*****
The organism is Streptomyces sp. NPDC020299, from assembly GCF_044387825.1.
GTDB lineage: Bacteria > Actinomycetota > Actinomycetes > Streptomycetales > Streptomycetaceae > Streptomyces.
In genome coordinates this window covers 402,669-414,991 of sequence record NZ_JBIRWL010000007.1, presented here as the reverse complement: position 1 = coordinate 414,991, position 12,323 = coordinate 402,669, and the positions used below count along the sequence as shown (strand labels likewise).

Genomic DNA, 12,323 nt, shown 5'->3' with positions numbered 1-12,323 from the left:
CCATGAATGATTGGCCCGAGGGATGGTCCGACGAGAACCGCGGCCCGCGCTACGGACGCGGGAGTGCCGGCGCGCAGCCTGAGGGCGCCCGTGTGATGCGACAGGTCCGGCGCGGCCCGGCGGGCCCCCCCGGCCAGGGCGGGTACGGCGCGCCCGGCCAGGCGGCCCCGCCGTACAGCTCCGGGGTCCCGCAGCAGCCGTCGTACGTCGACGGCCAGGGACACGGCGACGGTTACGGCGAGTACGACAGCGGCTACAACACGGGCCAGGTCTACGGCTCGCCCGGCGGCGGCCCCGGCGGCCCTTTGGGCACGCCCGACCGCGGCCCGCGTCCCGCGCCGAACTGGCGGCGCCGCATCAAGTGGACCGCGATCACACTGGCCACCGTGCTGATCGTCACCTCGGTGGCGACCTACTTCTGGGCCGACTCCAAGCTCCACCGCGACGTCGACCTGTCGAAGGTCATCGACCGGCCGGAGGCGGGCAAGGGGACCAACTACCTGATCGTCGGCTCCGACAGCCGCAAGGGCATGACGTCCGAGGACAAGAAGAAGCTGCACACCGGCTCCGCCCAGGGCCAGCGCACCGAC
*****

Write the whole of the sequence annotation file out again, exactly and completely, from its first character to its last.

The organism is Streptomyces sp. NPDC020299, from assembly GCF_044387825.1.
GTDB lineage: Bacteria > Actinomycetota > Actinomycetes > Streptomycetales > Streptomycetaceae > Streptomyces.
In genome coordinates this window covers 402,669-414,991 of sequence record NZ_JBIRWL010000007.1, presented here as the reverse complement: position 1 = coordinate 414,991, position 12,323 = coordinate 402,669, and the positions used below count along the sequence as shown (strand labels likewise).

Genomic DNA, 12,323 nt, shown 5'->3' with positions numbered 1-12,323 from the left:
CCATGAATGATTGGCCCGAGGGATGGTCCGACGAGAACCGCGGCCCGCGCTACGGACGCGGGAGTGCCGGCGCGCAGCCTGAGGGCGCCCGTGTGATGCGACAGGTCCGGCGCGGCCCGGCGGGCCCCCCCGGCCAGGGCGGGTACGGCGCGCCCGGCCAGGCGGCCCCGCCGTACAGCTCCGGGGTCCCGCAGCAGCCGTCGTACGTCGACGGCCAGGGACACGGCGACGGTTACGGCGAGTACGACAGCGGCTACAACACGGGCCAGGTCTACGGCTCGCCCGGCGGCGGCCCCGGCGGCCCTTTGGGCACGCCCGACCGCGGCCCGCGTCCCGCGCCGAACTGGCGGCGCCGCATCAAGTGGACCGCGATCACACTGGCCACCGTGCTGATCGTCACCTCGGTGGCGACCTACTTCTGGGCCGACTCCAAGCTCCACCGCGACGTCGACCTGTCGAAGGTCATCGACCGGCCGGAGGCGGGCAAGGGGACCAACTACCTGATCGTCGGCTCCGACAGCCGCAAGGGCATGACGTCCGAGGACAAGAAGAAGCTGCACACCGGCTCCGCCCAGGGCCAGCGCACCGAC